Hezbollah members march in a funeral of five fallen colleagues in the ongoing battles in the Syrian province of Idlib on 1 March 2020 (Photo Credit: Marwan Naamani via Getty Images)
In November, Switzerland concluded its two-year-long investigation into the Lebanese resistance group, Hezbollah, and decided against banning the group’s activities or treating it as a terrorist organization.
In a report published by Swiss Info TV, it was concluded that Hezbollah is not taking advantage of the country’s financial sector for fundraising activities, nor is it laundering illegal funds that would be used to support its military wing.
The report indicates that despite the existence of few individuals that could be considered close, either politically or through family ties, to Hezbollah, no evidence was found of any activity done on behalf of the group.
Additionally, the investigation concludes that the religious centers affiliated ideologically with Hezbollah are very few and their fundraising activities are limited to keep those centers running. No recruitment of members is taking place, limiting the sermons to anti-Israeli rhetoric.
Regarding the security situation, the investigation concluded that the threat posed by Hezbollah to Switzerland is very low, both politically and security-wise. It adds that Switzerland is unlikely to be Hezbollah’s first pick to carry out such operations.
The report goes on to express how a ban on the group would impair the country’s humanitarian engagement in Lebanon and could damage Switzerland’s credibility as a neutral country.
According to the Lebanese daily newspaper Al-Akhbar, the report includes a general overview of the history of Hezbollah, its social and economic activities to assist the Shia Muslim community in Lebanon, and an insight into its ideological growth to adapt to the changes in the world.
The newspaper adds that the Swiss investigation almost justified Hezbollah’s reasons for resistance in south Lebanon, understanding it better than many Lebanese.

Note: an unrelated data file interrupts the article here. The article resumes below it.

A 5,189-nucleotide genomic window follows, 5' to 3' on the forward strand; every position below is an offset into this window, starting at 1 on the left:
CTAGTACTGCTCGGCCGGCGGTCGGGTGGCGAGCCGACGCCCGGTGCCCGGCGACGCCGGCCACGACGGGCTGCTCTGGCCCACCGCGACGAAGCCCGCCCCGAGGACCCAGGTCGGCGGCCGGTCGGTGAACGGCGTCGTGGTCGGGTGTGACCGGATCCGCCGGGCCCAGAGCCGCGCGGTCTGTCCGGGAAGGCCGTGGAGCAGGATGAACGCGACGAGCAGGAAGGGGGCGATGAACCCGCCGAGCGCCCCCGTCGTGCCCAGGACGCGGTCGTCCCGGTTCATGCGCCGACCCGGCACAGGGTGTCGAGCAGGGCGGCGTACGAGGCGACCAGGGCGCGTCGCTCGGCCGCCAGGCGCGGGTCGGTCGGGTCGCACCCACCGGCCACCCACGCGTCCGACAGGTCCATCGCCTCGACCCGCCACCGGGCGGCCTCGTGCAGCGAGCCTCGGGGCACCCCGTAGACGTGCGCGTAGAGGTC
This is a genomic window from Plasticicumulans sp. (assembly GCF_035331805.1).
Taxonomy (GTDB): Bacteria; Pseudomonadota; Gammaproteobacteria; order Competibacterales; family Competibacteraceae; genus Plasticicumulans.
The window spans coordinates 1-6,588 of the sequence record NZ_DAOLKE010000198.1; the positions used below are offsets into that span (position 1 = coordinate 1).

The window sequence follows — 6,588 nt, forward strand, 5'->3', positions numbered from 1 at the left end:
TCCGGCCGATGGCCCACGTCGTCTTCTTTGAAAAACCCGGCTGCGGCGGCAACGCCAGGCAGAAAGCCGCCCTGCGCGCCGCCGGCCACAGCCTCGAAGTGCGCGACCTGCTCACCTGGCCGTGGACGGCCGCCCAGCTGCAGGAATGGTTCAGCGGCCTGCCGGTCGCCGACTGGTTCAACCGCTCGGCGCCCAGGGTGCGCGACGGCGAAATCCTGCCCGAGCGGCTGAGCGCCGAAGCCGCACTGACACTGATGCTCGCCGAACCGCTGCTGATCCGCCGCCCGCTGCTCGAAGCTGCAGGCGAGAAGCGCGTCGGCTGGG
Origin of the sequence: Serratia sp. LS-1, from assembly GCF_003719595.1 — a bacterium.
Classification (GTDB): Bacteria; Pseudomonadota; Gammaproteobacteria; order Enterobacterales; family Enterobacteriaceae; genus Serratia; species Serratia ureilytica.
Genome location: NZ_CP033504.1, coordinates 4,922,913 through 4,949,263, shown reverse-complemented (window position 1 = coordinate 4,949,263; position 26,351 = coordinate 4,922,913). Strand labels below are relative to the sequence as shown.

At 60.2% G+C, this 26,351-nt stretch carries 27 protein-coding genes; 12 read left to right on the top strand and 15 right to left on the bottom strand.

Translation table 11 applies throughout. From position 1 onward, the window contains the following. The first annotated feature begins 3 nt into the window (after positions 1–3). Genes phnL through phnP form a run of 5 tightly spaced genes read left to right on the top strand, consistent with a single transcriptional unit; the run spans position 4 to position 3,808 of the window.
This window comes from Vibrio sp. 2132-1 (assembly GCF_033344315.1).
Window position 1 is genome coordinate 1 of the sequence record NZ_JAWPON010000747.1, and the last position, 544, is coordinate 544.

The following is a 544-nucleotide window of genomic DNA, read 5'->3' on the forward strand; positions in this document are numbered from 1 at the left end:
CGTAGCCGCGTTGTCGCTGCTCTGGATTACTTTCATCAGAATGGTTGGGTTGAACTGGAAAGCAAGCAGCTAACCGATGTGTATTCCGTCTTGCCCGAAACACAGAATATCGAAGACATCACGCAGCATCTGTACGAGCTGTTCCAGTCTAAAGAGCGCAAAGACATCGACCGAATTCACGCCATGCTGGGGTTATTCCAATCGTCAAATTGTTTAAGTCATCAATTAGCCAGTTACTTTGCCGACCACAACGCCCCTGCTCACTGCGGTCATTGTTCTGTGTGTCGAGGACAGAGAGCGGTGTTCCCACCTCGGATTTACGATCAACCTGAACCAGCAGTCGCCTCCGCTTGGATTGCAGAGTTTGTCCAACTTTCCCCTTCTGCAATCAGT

Earlier in 2020, in the wake of the German decision to label Hezbollah in its entirety a terrorist organization, following immense pressure from Israel, Switzerland launched an investigation to assess its standpoint on the matter.
The initiative was launched in June 2020 by Marianne Binder from the Christian Democratic People’s Party of Switzerland and was submitted to the Federal Council of Switzerland.
“On 30 April 2020, Germany banned all activities of Hezbollah. Germany justified the decision with the fact that Hezbollah is calling for armed struggle and rejecting Israel’s right to exist,” the initiative reads.
Binder’s application, titled ‘Report on the activities of the Shia Islamist Hezbollah in Switzerland,’ intended to launch a nationwide investigation into the activities of the group in the country, both public and secret, and assess the level of threat it presents to Europe.
Based on the outcome, the application would have turned into a law that would ban Hezbollah from the country, label its political wing as a terrorist organization, and forfeit any property, wealth, or bank accounts affiliated with the organization.
“The EU previously banned the armed wing that engaged in terrorist activities. It is not known which activities Hezbollah is developing in Switzerland,” added the initiative.